When Kaitlin Hartman was told that she was pregnant with triplets, her first reaction was to laugh.
“I was totally in shock,” she says. “We were overwhelmed, but we felt like it was a gift from God.”
Kaitlin and her husband, Josh, had just a week to process the thought of triplets when they got more news.
“It was actually four babies,” Kaitlin says. “One of the heartbeats had been hidden in the earlier ultrasound. We had to sort of ease ourselves into that news.”
For the Kaitlin, being pregnant was something of a miracle. Told as a young woman that she likely wouldn’t be able to have children, she and Josh turned to fertility treatments to try and have children. The joy the couple felt at finally conceiving was tempered with concerns about what it might mean for her health, the health of the babies and a host of other factors. The Hartmans soon faced an additional challenge—finding a doctor who felt comfortable with the high-risk pregnancy involving quadruplets.
“The first doctor we spoke with immediately talked about selective reduction, feeling that was the best option,” she says. “We couldn’t consider that. We kept looking for a doctor and then found Dr. (Tracy) Cowles, Dr. (Brent) Finley, and Dr. (Rabiya) Suleman at Overland Park Regional when I was about 12 weeks along.”
Finding the team of specialists at Midwest Maternal-Fetal Medicine and Overland Park Regional proved to be a turning point for the Hartmans. From the accessibility of their nurse navigator for questions at any time to the confidence and expertise of the specialists, the entire experience brought them a sense of comfort. Both Kaitlin and Josh were relieved to be in an environment with doctors and nurses who were positive about their situation.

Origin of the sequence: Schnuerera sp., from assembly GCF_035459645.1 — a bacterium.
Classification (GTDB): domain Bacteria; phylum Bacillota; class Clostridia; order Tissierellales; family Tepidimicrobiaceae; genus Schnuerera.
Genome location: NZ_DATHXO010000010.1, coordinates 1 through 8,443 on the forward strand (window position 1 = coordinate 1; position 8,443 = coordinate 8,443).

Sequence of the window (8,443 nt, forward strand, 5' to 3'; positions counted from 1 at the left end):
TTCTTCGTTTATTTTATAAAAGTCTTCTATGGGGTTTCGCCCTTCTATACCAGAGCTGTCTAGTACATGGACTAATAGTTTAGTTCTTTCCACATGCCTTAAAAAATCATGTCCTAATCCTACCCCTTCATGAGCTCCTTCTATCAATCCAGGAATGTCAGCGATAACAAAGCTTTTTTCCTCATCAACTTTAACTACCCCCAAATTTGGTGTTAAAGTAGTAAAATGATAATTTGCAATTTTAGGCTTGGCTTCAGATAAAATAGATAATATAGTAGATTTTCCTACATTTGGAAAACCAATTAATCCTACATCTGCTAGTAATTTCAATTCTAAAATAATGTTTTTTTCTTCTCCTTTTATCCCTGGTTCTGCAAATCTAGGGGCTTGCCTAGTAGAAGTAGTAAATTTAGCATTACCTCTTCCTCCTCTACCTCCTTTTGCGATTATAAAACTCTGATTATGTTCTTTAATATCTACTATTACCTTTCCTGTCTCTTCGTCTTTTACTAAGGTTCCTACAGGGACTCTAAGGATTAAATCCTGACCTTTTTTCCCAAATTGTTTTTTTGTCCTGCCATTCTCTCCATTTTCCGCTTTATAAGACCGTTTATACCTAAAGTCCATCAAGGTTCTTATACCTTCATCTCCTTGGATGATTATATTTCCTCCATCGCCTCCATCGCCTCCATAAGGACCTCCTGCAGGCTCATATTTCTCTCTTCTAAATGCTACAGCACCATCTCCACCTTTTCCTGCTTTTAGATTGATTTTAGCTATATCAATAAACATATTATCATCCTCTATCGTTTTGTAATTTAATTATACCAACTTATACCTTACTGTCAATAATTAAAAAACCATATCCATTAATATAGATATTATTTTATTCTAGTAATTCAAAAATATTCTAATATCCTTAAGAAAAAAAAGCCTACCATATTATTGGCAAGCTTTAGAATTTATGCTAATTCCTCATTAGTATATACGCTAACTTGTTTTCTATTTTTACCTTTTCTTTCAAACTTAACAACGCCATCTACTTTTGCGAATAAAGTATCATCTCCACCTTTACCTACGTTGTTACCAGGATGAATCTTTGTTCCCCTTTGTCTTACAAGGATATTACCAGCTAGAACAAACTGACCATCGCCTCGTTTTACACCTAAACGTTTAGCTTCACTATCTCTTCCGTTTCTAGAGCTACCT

“Everyone there let us know they would do everything they could to safely deliver all our babies,” Kaitlin says.
Doctors closely monitored Kaitlin on a bi-weekly, then weekly basis for much of her pregnancy. Then at 20 weeks, her ultrasound showed she was having contractions—far too early in the pregnancy to safely deliver the babies. The doctors quickly decided to admit Kaitlin to Overland Park Regional’s Maternal Fetal Health Center for 24/7 care and monitoring to extend her pregnancy as long as possible to give the babies more time to develop.
At 30 weeks, Dr. Cowles noticed in a check-up that Kaitlin’s face was puffy. Lab tests confirmed a risk of preeclampsia, a potentially life-threatening pregnancy complication. Time now of the essence, they delivered the Hartman babies a day later, Nov. 17, 2017.
All four babies were delivered within five minutes and were quickly taken to the hospital’s NICU. They all came out crying, an extremely positive sign. Teagan weighed 3 pounds, 1.9 ounces and was born first, followed by Braylon, the only boy, who weighed 2 pounds, 14.5 ounces. Ainsley, 2 pounds and 3 ounces, and Sadie was born at 2 pounds, 4 ounces.
All told, Kaitlin was in the hospital 67 days, and the babies were there for 109 days. Everyone came home safe and healthy—in the order in which they had been born.